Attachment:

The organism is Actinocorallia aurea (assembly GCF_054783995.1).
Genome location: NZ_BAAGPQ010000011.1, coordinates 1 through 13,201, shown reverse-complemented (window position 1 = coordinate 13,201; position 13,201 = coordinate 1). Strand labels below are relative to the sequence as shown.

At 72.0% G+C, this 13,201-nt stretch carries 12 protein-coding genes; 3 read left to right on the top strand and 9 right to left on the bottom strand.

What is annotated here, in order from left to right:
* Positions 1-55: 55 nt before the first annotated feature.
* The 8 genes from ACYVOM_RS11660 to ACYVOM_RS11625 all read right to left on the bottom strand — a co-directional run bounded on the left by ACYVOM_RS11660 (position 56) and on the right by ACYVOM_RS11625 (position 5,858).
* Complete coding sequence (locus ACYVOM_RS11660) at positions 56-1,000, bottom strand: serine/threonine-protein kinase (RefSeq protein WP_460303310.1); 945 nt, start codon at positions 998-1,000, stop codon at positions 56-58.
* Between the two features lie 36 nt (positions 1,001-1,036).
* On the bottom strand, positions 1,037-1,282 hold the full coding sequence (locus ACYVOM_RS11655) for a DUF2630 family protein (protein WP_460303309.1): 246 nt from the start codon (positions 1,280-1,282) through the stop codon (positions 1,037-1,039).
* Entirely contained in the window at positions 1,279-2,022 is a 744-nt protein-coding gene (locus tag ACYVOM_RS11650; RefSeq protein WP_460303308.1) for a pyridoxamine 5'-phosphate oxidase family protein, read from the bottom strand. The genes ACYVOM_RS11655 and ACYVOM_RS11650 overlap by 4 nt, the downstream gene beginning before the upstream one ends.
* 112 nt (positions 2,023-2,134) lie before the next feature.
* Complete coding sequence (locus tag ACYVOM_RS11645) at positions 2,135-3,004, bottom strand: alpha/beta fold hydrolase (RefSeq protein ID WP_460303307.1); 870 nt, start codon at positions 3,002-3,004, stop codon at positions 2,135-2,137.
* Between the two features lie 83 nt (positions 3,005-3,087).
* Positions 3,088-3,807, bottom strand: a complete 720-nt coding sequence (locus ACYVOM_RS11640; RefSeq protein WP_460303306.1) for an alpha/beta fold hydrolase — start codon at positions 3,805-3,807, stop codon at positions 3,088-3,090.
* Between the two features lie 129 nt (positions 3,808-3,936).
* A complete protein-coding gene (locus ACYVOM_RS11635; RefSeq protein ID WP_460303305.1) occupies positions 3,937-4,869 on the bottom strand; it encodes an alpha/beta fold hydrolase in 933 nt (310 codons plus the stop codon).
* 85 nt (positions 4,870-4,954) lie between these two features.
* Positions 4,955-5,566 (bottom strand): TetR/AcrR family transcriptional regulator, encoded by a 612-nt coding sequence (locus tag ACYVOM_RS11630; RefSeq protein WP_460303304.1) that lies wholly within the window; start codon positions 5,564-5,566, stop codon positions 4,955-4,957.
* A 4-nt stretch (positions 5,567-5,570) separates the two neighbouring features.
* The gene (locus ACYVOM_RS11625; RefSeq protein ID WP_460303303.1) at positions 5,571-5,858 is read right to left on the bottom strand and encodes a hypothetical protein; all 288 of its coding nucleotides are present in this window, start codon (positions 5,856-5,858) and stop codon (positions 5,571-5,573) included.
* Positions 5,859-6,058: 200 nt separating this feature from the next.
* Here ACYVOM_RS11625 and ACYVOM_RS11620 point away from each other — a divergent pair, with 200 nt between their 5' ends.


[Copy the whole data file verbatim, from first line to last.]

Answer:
The organism is Actinocorallia aurea (assembly GCF_054783995.1).
Genome location: NZ_BAAGPQ010000011.1, coordinates 1 through 13,201, shown reverse-complemented (window position 1 = coordinate 13,201; position 13,201 = coordinate 1). Strand labels below are relative to the sequence as shown.

At 72.0% G+C, this 13,201-nt stretch carries 12 protein-coding genes; 3 read left to right on the top strand and 9 right to left on the bottom strand.

What is annotated here, in order from left to right:
* Positions 1-55: 55 nt before the first annotated feature.
* The 8 genes from ACYVOM_RS11660 to ACYVOM_RS11625 all read right to left on the bottom strand — a co-directional run bounded on the left by ACYVOM_RS11660 (position 56) and on the right by ACYVOM_RS11625 (position 5,858).
* Complete coding sequence (locus ACYVOM_RS11660) at positions 56-1,000, bottom strand: serine/threonine-protein kinase (RefSeq protein WP_460303310.1); 945 nt, start codon at positions 998-1,000, stop codon at positions 56-58.
* Between the two features lie 36 nt (positions 1,001-1,036).
* On the bottom strand, positions 1,037-1,282 hold the full coding sequence (locus ACYVOM_RS11655) for a DUF2630 family protein (protein WP_460303309.1): 246 nt from the start codon (positions 1,280-1,282) through the stop codon (positions 1,037-1,039).
* Entirely contained in the window at positions 1,279-2,022 is a 744-nt protein-coding gene (locus tag ACYVOM_RS11650; RefSeq protein WP_460303308.1) for a pyridoxamine 5'-phosphate oxidase family protein, read from the bottom strand. The genes ACYVOM_RS11655 and ACYVOM_RS11650 overlap by 4 nt, the downstream gene beginning before the upstream one ends.
* 112 nt (positions 2,023-2,134) lie before the next feature.
* Complete coding sequence (locus tag ACYVOM_RS11645) at positions 2,135-3,004, bottom strand: alpha/beta fold hydrolase (RefSeq protein ID WP_460303307.1); 870 nt, start codon at positions 3,002-3,004, stop codon at positions 2,135-2,137.
* Between the two features lie 83 nt (positions 3,005-3,087).
* Positions 3,088-3,807, bottom strand: a complete 720-nt coding sequence (locus ACYVOM_RS11640; RefSeq protein WP_460303306.1) for an alpha/beta fold hydrolase — start codon at positions 3,805-3,807, stop codon at positions 3,088-3,090.
* Between the two features lie 129 nt (positions 3,808-3,936).
* A complete protein-coding gene (locus ACYVOM_RS11635; RefSeq protein ID WP_460303305.1) occupies positions 3,937-4,869 on the bottom strand; it encodes an alpha/beta fold hydrolase in 933 nt (310 codons plus the stop codon).
* 85 nt (positions 4,870-4,954) lie between these two features.
* Positions 4,955-5,566 (bottom strand): TetR/AcrR family transcriptional regulator, encoded by a 612-nt coding sequence (locus tag ACYVOM_RS11630; RefSeq protein WP_460303304.1) that lies wholly within the window; start codon positions 5,564-5,566, stop codon positions 4,955-4,957.
* A 4-nt stretch (positions 5,567-5,570) separates the two neighbouring features.
* The gene (locus ACYVOM_RS11625; RefSeq protein ID WP_460303303.1) at positions 5,571-5,858 is read right to left on the bottom strand and encodes a hypothetical protein; all 288 of its coding nucleotides are present in this window, start codon (positions 5,856-5,858) and stop codon (positions 5,571-5,573) included.
* Positions 5,859-6,058: 200 nt separating this feature from the next.
* Here ACYVOM_RS11625 and ACYVOM_RS11620 point away from each other — a divergent pair, with 200 nt between their 5' ends.